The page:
Tracy McNeil and Dan Parsons serve up some delicious fare on their debut album as a duo.
So here is a duo that could start to make waves in the Americana space, with a delightful, breezy album full of songs of love and respect, dreams and yearning. It is a folksy offering with overtones of Simon and Garfunkel, a slice of Graham Nash-sounding harmony and some retro 70s and 80s production – a little something for everyone!
Tracy McNeil and Dan Parsons are, respectively, Canadian and Australian and have been together for some time (Parsons is/was guitarist in McNeil’s band TheGoodLife, who released a very good album in 2020). This new album arose out of the COVID pandemic, when the duo were ensconced at Parsons’ parents’ home in Queensland, just as The GoodLife album ‘You be the Lightning’ was released, a hiccup that happened to many an artist in 2020, aborting the promotion of the album. So the couple started writing together, songs with an altogether different tone, somewhat lighter but with the same lyrical depth, and the result is the self-titled ‘Minor Gold’, a little gem of an album where the dreams and yearning referred to above are about moving away, moving on or just getting away from the ‘imprisonment’.
Take the opening track ‘Mona Lisa’, a slowish medium pacer with lovely rhythmic acoustic guitar, and gorgeous harmonies with a retro 70’s Simon and Garfunkel sound. It’s about progressing their relationship and getting away to the sun, though it could apply to anyone – “I’d find the words to say if I could know that you would take them as I meant them I thought I saw a smile or something kind, maybe just dreamt it? I’m not sure what I’ll find if I dare to cross that line You shine like gold when you’ve won Found your place in the sun, ain’t it good for everyone “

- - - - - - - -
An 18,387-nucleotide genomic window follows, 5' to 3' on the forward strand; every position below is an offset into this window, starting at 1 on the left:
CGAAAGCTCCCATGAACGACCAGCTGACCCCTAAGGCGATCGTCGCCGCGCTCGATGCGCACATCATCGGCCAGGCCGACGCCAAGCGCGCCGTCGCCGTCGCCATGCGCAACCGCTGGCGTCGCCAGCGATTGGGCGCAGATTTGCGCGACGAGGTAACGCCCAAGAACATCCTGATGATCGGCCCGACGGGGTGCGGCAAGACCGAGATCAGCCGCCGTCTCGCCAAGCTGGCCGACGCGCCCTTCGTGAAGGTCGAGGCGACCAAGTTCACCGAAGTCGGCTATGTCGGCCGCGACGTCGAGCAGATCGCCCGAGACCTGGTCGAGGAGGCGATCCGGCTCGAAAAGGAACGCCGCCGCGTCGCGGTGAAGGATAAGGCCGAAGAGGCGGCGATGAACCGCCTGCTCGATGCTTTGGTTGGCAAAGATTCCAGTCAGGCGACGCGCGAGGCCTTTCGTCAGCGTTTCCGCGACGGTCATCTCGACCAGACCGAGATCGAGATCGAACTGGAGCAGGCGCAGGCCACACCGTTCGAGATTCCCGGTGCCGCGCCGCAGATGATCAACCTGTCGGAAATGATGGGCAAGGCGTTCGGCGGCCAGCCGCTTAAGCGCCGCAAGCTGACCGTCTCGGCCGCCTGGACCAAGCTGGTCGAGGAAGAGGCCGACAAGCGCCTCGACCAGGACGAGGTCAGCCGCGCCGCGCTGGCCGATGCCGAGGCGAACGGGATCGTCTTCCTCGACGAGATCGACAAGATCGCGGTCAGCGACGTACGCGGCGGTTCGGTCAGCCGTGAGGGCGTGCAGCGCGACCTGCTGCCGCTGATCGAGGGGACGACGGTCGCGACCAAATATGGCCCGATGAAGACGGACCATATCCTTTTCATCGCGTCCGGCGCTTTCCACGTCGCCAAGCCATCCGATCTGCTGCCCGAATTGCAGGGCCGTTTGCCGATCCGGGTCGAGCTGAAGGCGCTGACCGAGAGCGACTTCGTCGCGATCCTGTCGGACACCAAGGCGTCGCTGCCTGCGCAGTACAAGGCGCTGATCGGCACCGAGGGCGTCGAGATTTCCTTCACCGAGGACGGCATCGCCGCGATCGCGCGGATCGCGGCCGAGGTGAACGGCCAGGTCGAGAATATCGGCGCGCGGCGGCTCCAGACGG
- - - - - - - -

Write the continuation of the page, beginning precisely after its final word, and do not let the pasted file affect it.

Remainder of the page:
‘Way with words’ is slightly slower with a more percussive sound (courtesy of Parsons), and there is that lovely vocal interplay again. The backing builds with the addition of Andrew Ball on sax. Ball appears on the next track ‘Don’t change’ with the kind of tenor sax involvement that Ernie Watts used to add to those 80s’ AOR tracks. The whole album has a mix of sounds that should make you feel good inside – great melodic songs (‘Cannonball’ is a quite beautiful ballad), stunning vocal harmonies, thoughtful and detailed vocal interplay that rewards repeated listens (hear Graham Nash overtones on ‘Tumbleweed’), some great guitar sounds (check out Parson’s quasi-psychedelic outro on ‘Around the Bend’), and an homage to Al Green with the lilting ‘The River’ with its wordless chorus.
And if you were thinking it is all a bit lightweight (it’s not) take a listen to ‘Note to Self’, a very self -introspective track with eerie electric guitar in the outro. “Why did I go out tonight, even though I said I don’t feel like it Scrawl it on my head, ring that bell Paranoid and wound up tight, trying hard not to fight it Remember how this feels – note to self”
This is an album that will repay constant rotation and hopefully we can expect more from this delightful couple. It is a great debut as a duo – lie back and just let the sounds, and their wonderful voices, wash over you.